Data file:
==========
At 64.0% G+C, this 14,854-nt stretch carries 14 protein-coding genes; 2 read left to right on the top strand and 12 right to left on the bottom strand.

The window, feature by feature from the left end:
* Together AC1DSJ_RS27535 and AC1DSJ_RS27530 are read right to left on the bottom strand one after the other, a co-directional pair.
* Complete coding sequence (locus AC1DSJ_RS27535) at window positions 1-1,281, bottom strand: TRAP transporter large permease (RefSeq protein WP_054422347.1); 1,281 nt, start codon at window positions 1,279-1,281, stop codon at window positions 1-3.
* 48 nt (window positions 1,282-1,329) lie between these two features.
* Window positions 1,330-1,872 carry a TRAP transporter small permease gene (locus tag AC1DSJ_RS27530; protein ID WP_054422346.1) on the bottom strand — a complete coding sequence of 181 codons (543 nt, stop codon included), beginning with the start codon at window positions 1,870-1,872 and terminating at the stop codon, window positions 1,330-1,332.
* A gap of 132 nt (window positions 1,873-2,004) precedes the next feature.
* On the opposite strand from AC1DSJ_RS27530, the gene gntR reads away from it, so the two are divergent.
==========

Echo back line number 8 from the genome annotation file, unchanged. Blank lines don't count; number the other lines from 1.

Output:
* On the opposite strand from AC1DSJ_RS27530, the gene gntR reads away from it, so the two are divergent.